"It was a watershed moment in time because [Harvey] Weinstein had really happened earlier in 2017."
Throughout her early career, journalist Sasha Borissenko has reported on sexual assaults and the feminist movement but she said nothing had made any waves.
Back in 2018, an article by Borissenko and a team of journalists revealed a pattern of sexually inappropriate behaviour towards the female students at Russell McVeagh law firm in Wellington.
Now, as the man behind the misconduct faces disciplinary action, Borissenko has spoken to the Herald's In the Loop podcast about her experiences working on the story.
Borissenko said one of the main reasons she decided to tackle this story so early in her career was because of a similar traumatic experience.
"Having an interest in journalism and law just seemed quite a good fit combining with the fact that I had this lived experience, so it really became a passion project.
With the article being published more than two years after the alleged events, Borissenko believes people were waiting for an exposé.
Speaking about her own mental health during the time of reporting this story, she admitted it took a personal toll.
Borissenko said she became consumed with the accusations, creating timelines to understand the accusations.
"Because of my lived experience, she [Borissenko's mother] said do you really think you should be doing this because it would be incredibly traumatic' and I think it definitely was."
While she did not want to put herself in the centre of the unfolding story, Borissenko said her reporting came from a place where she had "skin the game".
Since Borissenko's article, Russell McVeagh has completed its own independent inquiry.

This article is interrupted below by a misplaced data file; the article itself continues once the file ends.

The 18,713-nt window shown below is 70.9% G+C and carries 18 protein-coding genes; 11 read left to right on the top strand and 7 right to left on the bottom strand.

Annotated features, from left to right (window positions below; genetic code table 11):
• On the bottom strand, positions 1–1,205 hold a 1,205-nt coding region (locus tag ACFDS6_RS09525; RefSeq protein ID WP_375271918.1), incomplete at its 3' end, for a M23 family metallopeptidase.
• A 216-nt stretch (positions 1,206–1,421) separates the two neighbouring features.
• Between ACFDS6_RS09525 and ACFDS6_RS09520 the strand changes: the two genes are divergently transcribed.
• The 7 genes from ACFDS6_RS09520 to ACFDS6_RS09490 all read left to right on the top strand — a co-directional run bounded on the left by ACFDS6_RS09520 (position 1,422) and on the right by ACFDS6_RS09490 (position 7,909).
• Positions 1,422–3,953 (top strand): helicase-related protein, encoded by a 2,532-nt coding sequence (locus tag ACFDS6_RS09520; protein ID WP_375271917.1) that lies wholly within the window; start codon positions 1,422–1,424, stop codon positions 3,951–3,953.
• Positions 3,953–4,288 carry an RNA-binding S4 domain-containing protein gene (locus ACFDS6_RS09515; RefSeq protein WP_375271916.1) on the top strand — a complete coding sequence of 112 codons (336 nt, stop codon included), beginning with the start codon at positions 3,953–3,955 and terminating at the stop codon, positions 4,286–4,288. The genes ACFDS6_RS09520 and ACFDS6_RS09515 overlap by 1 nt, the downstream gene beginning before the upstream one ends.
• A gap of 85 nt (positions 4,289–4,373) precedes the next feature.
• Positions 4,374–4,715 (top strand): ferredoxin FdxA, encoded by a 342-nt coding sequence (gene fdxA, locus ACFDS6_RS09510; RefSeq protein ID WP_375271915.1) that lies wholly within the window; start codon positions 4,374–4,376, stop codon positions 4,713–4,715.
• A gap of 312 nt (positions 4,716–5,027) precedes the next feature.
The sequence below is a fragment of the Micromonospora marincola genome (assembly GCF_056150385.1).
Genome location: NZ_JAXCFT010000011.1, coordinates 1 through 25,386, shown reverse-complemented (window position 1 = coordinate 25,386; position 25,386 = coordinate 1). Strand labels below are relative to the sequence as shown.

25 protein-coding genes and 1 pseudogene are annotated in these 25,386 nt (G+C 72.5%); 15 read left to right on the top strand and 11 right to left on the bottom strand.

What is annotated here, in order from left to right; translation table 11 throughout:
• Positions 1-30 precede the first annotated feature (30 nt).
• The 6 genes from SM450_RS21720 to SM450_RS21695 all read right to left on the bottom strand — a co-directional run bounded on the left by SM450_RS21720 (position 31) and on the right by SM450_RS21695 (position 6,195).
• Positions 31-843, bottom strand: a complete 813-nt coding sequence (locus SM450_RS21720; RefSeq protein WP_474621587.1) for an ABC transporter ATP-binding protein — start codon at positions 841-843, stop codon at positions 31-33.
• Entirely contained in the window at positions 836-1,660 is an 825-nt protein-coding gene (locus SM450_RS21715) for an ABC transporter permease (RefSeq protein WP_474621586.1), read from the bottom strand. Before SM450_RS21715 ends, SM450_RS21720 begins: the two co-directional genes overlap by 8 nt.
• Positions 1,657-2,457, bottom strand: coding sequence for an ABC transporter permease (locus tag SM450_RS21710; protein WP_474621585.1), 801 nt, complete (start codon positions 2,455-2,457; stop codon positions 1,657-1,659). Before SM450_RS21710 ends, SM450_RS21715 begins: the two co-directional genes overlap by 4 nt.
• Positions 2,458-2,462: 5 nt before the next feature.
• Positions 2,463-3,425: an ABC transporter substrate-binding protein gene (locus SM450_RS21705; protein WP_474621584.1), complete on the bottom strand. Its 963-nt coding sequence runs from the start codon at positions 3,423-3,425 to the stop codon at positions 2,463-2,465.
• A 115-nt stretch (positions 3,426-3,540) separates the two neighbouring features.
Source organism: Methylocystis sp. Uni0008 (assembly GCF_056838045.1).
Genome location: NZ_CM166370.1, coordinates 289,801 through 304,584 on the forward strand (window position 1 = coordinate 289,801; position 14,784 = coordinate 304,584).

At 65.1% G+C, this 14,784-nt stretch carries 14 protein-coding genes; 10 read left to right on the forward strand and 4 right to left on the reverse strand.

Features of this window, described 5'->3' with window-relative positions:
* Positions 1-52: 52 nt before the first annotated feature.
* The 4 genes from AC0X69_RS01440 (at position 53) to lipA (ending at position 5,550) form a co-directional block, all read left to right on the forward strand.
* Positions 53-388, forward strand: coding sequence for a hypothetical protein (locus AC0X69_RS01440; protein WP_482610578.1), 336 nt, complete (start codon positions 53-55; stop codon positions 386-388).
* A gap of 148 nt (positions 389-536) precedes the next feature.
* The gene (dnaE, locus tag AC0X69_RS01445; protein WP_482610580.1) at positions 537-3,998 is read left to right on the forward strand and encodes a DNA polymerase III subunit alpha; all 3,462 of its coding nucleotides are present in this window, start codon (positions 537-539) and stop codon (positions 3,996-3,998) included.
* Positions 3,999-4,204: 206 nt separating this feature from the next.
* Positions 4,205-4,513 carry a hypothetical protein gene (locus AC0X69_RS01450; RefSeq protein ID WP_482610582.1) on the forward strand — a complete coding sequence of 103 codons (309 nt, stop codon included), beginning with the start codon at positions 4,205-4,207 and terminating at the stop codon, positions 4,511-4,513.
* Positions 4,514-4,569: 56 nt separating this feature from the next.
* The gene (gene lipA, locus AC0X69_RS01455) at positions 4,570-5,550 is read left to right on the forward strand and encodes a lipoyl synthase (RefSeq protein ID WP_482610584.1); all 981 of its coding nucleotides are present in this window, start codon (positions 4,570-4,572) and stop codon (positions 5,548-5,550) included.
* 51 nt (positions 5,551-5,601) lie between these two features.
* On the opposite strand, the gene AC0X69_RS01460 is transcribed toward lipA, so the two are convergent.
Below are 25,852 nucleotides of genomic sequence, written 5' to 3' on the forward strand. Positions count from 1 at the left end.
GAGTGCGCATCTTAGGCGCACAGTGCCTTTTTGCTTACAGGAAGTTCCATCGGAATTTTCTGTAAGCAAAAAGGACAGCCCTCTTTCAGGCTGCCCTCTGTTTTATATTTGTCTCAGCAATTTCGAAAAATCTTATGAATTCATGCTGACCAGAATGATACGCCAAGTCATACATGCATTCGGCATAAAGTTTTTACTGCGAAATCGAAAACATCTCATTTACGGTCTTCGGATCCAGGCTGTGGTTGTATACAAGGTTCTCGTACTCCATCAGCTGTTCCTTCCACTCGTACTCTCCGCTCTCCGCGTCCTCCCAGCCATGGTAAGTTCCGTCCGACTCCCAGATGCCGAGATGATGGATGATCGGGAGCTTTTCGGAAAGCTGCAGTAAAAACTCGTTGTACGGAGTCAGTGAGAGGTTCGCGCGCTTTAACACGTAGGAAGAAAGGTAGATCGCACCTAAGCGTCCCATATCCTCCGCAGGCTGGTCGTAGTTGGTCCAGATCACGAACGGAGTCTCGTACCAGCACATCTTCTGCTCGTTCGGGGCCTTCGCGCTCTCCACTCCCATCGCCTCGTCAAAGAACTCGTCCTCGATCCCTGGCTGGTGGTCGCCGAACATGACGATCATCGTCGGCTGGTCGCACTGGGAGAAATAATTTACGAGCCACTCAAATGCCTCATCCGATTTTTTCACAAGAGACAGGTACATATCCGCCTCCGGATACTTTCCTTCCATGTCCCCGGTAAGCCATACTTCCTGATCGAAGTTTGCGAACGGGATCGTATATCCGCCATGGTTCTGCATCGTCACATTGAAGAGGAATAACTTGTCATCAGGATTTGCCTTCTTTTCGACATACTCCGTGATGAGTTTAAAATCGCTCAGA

Earlier this year, a former Russell McVeagh partner, James Gardner-Hopkins was found guilty of six misconduct charges, including touching summer interns inappropriately.
The New Zealand Lawyers and Conveyancers Disciplinary Tribunal found James Gardner-Hopkins' conduct in all the charges relating to six separate incidents met the test of being regarded as "disgraceful or dishonourable".
Most of the charges were related to inappropriate sexual conduct at two Christmas functions in 2015 when the lawyer was based in Wellington.
Yesterday, the disciplinary tribunal reserved its decision on what penalty Gardner-Hopkins would face.
During the earlier hearing, multiple former summer clerks testified that Gardner-Hopkins had touched them inappropriately, with one woman describing that she felt like a "piece of meat".
Another woman said she felt "extremely" distressed and "cried all weekend" after he had touched her without consent and allegedly touched her friend's breast in front of her.
When she discovered other women claimed they too had experienced misconduct she said it was "terrifying" because it made it feel like "it's inescapable".
One victim claimed it felt like he touched her breast "forever".